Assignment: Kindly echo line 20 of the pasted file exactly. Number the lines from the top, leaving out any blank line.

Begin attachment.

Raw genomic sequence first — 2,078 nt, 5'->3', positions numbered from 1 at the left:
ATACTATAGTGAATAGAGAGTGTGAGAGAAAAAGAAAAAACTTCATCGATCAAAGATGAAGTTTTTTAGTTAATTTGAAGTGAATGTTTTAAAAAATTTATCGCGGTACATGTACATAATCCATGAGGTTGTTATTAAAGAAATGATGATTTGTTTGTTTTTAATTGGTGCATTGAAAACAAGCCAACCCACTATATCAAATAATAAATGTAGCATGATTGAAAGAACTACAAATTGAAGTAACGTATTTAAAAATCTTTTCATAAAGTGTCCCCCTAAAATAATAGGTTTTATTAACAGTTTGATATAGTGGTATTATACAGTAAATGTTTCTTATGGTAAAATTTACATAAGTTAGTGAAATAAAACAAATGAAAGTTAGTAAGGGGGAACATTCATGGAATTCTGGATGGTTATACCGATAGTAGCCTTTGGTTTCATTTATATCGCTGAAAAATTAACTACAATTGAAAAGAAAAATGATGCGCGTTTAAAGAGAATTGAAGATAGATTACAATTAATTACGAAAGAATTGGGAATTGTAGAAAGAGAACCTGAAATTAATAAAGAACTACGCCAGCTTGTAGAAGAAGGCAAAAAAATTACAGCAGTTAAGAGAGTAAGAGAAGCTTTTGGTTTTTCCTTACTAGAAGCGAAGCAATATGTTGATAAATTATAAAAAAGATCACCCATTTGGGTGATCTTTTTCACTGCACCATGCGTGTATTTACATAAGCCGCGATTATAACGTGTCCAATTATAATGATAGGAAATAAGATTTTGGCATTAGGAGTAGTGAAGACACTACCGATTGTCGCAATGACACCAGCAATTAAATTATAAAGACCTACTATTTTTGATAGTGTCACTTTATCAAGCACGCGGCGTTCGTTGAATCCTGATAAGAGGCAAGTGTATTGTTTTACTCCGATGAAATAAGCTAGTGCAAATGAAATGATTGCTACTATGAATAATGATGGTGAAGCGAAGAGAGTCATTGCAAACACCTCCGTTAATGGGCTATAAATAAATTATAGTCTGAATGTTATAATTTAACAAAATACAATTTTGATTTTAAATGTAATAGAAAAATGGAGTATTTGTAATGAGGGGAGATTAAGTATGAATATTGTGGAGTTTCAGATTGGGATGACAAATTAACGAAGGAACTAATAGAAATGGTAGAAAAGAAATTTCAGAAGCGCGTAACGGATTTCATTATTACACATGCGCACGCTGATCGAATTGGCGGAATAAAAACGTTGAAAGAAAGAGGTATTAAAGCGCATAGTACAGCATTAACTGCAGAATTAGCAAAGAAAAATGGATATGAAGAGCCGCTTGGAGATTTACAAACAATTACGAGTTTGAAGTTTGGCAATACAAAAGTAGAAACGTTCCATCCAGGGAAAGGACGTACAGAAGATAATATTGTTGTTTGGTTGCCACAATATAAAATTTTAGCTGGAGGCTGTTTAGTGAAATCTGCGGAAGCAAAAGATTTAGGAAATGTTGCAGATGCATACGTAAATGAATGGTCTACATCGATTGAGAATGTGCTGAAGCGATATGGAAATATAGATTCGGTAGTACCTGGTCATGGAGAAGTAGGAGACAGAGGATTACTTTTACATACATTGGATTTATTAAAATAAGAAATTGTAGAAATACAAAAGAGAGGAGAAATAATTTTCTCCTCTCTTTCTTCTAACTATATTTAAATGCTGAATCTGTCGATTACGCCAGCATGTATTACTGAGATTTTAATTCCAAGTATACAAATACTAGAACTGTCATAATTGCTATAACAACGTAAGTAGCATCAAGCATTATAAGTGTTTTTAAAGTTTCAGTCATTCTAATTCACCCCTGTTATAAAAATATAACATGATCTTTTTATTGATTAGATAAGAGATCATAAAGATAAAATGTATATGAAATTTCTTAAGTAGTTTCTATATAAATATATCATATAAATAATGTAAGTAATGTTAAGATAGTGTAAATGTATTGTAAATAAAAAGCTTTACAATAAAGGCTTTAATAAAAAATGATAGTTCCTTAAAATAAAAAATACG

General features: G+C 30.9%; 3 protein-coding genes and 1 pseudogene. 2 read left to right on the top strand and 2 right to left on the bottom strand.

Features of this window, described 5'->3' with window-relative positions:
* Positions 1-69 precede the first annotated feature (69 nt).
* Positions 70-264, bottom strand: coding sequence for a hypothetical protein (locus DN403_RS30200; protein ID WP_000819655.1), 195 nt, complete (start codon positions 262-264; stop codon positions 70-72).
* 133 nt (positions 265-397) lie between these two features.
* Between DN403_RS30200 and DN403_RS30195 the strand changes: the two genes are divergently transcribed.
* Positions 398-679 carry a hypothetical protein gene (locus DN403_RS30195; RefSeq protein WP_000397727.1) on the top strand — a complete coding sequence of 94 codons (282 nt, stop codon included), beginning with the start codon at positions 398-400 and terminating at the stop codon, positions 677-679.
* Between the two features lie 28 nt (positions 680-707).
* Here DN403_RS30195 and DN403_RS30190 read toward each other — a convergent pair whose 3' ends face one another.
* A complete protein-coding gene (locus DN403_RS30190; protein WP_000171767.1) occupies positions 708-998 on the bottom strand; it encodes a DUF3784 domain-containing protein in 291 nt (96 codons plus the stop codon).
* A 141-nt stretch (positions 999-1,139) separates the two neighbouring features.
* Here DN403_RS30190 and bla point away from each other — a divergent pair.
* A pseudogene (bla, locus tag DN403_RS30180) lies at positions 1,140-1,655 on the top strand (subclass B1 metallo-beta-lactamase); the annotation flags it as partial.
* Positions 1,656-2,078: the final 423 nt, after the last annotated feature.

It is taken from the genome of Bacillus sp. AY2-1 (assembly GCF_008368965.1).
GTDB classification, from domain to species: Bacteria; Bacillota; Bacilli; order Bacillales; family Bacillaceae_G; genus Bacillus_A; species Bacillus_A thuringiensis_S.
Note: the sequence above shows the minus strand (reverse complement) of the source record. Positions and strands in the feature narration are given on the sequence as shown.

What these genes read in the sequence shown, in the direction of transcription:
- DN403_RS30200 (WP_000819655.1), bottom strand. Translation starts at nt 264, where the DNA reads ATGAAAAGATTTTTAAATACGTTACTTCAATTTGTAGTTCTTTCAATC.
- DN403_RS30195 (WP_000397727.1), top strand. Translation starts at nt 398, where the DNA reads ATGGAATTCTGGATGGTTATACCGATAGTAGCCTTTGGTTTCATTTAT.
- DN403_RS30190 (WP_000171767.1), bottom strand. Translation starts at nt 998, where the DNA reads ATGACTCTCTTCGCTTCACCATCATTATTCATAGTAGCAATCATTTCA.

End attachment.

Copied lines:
What these genes read in the sequence shown, in the direction of transcription: